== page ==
Way back in 1970 when Weather Report was just a twinkle in Joe Zawinul's eye's, The Soft Machine were across the pond in England's Canterbury scene going forward with their own brand of jazz rock fusion. Their album Third marked the beginnig of their penchant for long jazz influenced pieces. On this their follow up album Fourth, we begin to hear a more free-floating abstract jazz style, somewhat reminiscent of very early Weather Report. Casual fans of jazz will probably not care much for this very challenging psychedelic jazz rock. Fans of early 1970's fusion avant-garde may enjoy this most stimulating music!
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2 of 2 people found the following review helpful By Jeffrey J.Park VINE VOICE on March 31, 2008
Format: Audio CD Verified Purchase
Released in 1971, this is an excellent album from the Canterbury scene that boasts a thrilling mix of jazz, free-jazz, the avant-garde and aspects of minimalism. Of the Canterbury groups, I think that Soft Machine may have been the jazziest and this album certainly illustrates this.

The musicians are fantastic and comprise the classic lineup of Hugh Hopper (electric bass), Mike Ratledge (electric piano and (typically heavily distorted) organ), Robert Wyatt (drums) and Elton Dean (alto saxophone and saxello). The core group is augmented by Roy Babbington (acoustic bass) who would eventually join the group around the time of Seven (1973), Marc Charig (cornet), Nick Evans (trombone), Jimmy Hastings (alto flute and bass clarinet) and Alan Skidmore (tenor saxophone). All of the musicians are top shelf.

Although I loved the "straighter" jazz of tunes including Teeth (9:12) and Kings and Queens (5:02), I also liked the explosion of highly dissonant free jazz on Fletcher's Blemish (4:35) and the spacier sections of the lengthy (a little over 20:00) Virtually suite that feature the ostinati (repeated patterns) characteristic of minimalism. There are other neat techniques employed on this lengthy suite including electronic experimentation and tape loops etc. The arrangements for the brass and woodwind instruments are very interesting and at times are reminiscent of "big band" jazz.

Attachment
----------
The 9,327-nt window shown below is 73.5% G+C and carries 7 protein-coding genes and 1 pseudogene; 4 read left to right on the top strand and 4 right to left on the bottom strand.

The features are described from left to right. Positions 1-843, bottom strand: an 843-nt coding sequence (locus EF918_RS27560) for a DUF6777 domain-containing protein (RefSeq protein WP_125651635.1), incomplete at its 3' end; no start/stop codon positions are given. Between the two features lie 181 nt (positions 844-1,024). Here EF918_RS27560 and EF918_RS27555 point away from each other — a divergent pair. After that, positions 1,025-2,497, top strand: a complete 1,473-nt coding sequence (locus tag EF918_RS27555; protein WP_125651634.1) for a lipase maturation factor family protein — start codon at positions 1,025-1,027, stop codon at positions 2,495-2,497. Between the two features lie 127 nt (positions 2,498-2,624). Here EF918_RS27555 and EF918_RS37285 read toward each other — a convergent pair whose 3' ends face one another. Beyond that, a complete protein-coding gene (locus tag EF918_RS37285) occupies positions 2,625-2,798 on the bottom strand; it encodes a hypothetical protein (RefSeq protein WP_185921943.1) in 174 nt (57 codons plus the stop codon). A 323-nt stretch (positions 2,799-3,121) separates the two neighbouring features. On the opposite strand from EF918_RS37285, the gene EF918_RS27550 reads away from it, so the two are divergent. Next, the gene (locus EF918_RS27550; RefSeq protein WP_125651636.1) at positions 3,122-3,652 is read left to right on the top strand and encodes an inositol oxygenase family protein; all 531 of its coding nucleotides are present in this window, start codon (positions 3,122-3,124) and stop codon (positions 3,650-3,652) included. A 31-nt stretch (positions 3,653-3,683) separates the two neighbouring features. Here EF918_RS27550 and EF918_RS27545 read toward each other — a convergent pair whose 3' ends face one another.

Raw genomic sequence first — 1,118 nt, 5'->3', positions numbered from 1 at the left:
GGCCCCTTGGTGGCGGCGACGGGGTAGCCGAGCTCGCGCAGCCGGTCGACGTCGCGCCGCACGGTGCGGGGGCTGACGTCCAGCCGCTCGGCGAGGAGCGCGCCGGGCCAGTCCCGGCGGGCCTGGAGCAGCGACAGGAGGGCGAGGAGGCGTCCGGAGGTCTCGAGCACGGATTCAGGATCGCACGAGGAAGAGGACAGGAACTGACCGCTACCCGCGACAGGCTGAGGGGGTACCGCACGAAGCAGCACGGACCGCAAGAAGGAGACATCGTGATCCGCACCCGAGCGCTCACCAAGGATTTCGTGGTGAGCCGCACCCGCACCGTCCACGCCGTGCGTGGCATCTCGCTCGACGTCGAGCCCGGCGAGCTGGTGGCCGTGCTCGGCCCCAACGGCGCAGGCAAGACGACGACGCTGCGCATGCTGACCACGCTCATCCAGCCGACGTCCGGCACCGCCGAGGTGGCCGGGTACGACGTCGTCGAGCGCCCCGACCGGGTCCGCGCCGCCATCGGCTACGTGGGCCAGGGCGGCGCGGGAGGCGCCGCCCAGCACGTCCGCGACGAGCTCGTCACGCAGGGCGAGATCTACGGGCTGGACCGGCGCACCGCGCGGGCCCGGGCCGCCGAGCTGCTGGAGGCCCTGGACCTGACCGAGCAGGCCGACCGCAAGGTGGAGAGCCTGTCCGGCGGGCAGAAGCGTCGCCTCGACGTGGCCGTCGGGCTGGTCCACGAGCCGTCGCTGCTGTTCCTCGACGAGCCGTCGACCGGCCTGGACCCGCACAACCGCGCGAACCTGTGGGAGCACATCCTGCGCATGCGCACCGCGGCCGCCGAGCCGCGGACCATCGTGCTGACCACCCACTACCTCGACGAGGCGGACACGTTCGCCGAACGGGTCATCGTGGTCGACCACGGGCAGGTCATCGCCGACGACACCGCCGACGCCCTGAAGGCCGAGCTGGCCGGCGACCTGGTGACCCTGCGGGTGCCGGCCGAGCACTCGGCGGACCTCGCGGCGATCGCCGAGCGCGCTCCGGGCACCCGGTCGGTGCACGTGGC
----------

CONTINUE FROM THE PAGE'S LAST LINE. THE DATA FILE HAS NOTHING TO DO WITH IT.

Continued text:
This reissue by One-Way Records is OK and while the sound quality is excellent, the skimpy liner notes leave a lot to be desired. Then again, many of the One-Way releases are out of print and seem to be commanding fairly high prices.

All in all, this is a great album released at a time when the musical landscape (in rock) was wide open and essentially untamed. Fourth is very highly recommended to those folks that enjoy jazz and avant-garde styles just as much as rock. Other great albums include Third (1970), Six (1973) and Seven (1973).
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1 of 1 people found the following review helpful By Bill Your 'Free Form FM Print DJ on October 5, 2009
Format: Audio CD
Soft Machine Third marked an end for the band. Except for Robert Wyatt's "Moon In June" the band moved away from the dada humor if its first two albums and into more serious, post-Bitch's Brew jazz.

Fourth takes this idea further. Wyatt drums here, but his singing and loopy genious lyrics are gone. The band even got true Engligh jazz pros like Elton Dean and Roy Babbington to transform them from a Zappaesqe band of merry acid eaters to a straight jazz unit.

Which does not mean the cheekiness that made Soft Machine one of rock's most inventive bands ever is gone. With a chromatic romp called "Teeth," and a free form jam entitled "Flecher's Blemish," that English black humor is sublimated, not extinguished. If you look at the song titles and hear the music, the wit is evident.

This is fantastic jazz--the Softs really had little to do with rock by this point. And it is a early 70s "fusion" (I hate that non-descriptive word) at its finest. The electric panios let you know this is from this era. But unlike some early jazz rock overindulgers, Soft Machine stuck with clean sounds and clean structures, using simple lines to open space for improvosation. There are no knotty charts used.

Fourth was one of my first records beyond my Beatles/Stones/Kinks childhood, and I almost gave it five starts, because it is a classic for self-referancial reasons.

But objectively, I can't help but feel the Softs lost a little of what made them great when they abandoned the flower-power romp of the first two albums.

Still, for early 70s jazz rock, you cannot do better than this.